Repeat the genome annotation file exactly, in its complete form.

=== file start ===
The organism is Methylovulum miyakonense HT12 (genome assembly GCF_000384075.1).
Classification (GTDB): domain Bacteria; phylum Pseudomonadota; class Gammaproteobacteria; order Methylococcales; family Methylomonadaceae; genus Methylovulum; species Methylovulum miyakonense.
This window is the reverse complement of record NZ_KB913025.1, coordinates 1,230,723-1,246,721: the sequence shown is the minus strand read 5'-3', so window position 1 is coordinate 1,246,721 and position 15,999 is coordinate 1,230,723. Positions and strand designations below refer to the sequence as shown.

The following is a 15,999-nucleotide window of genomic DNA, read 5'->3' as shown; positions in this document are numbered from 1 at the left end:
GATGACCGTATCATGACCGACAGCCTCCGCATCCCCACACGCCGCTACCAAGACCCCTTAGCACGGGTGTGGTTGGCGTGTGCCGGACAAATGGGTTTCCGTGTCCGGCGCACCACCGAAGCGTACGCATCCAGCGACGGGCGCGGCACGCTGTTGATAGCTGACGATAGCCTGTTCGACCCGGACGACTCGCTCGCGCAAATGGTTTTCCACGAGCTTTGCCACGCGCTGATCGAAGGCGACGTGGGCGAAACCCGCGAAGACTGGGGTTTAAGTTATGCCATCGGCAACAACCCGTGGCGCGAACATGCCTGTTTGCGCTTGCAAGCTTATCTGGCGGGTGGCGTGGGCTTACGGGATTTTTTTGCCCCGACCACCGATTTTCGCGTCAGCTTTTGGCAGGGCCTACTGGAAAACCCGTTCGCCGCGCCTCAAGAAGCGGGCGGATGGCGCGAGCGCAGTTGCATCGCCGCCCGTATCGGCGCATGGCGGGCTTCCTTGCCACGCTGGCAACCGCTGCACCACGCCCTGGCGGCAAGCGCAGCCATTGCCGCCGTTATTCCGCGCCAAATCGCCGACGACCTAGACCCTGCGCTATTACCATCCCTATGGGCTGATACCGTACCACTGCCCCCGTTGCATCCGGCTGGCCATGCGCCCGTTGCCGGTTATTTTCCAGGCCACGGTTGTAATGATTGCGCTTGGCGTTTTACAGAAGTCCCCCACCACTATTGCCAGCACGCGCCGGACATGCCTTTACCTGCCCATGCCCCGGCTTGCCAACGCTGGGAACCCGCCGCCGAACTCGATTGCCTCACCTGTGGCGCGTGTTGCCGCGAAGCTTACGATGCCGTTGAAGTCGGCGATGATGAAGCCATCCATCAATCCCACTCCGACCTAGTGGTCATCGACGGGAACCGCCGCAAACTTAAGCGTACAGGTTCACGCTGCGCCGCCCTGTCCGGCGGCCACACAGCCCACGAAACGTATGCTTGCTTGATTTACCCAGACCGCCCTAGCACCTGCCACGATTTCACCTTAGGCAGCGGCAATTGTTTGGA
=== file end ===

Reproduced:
The organism is Methylovulum miyakonense HT12 (genome assembly GCF_000384075.1).
Classification (GTDB): domain Bacteria; phylum Pseudomonadota; class Gammaproteobacteria; order Methylococcales; family Methylomonadaceae; genus Methylovulum; species Methylovulum miyakonense.
This window is the reverse complement of record NZ_KB913025.1, coordinates 1,230,723-1,246,721: the sequence shown is the minus strand read 5'-3', so window position 1 is coordinate 1,246,721 and position 15,999 is coordinate 1,230,723. Positions and strand designations below refer to the sequence as shown.

The following is a 15,999-nucleotide window of genomic DNA, read 5'->3' as shown; positions in this document are numbered from 1 at the left end:
GATGACCGTATCATGACCGACAGCCTCCGCATCCCCACACGCCGCTACCAAGACCCCTTAGCACGGGTGTGGTTGGCGTGTGCCGGACAAATGGGTTTCCGTGTCCGGCGCACCACCGAAGCGTACGCATCCAGCGACGGGCGCGGCACGCTGTTGATAGCTGACGATAGCCTGTTCGACCCGGACGACTCGCTCGCGCAAATGGTTTTCCACGAGCTTTGCCACGCGCTGATCGAAGGCGACGTGGGCGAAACCCGCGAAGACTGGGGTTTAAGTTATGCCATCGGCAACAACCCGTGGCGCGAACATGCCTGTTTGCGCTTGCAAGCTTATCTGGCGGGTGGCGTGGGCTTACGGGATTTTTTTGCCCCGACCACCGATTTTCGCGTCAGCTTTTGGCAGGGCCTACTGGAAAACCCGTTCGCCGCGCCTCAAGAAGCGGGCGGATGGCGCGAGCGCAGTTGCATCGCCGCCCGTATCGGCGCATGGCGGGCTTCCTTGCCACGCTGGCAACCGCTGCACCACGCCCTGGCGGCAAGCGCAGCCATTGCCGCCGTTATTCCGCGCCAAATCGCCGACGACCTAGACCCTGCGCTATTACCATCCCTATGGGCTGATACCGTACCACTGCCCCCGTTGCATCCGGCTGGCCATGCGCCCGTTGCCGGTTATTTTCCAGGCCACGGTTGTAATGATTGCGCTTGGCGTTTTACAGAAGTCCCCCACCACTATTGCCAGCACGCGCCGGACATGCCTTTACCTGCCCATGCCCCGGCTTGCCAACGCTGGGAACCCGCCGCCGAACTCGATTGCCTCACCTGTGGCGCGTGTTGCCGCGAAGCTTACGATGCCGTTGAAGTCGGCGATGATGAAGCCATCCATCAATCCCACTCCGACCTAGTGGTCATCGACGGGAACCGCCGCAAACTTAAGCGTACAGGTTCACGCTGCGCCGCCCTGTCCGGCGGCCACACAGCCCACGAAACGTATGCTTGCTTGATTTACCCAGACCGCCCTAGCACCTGCCACGATTTCACCTTAGGCAGCGGCAATTGTTTGGA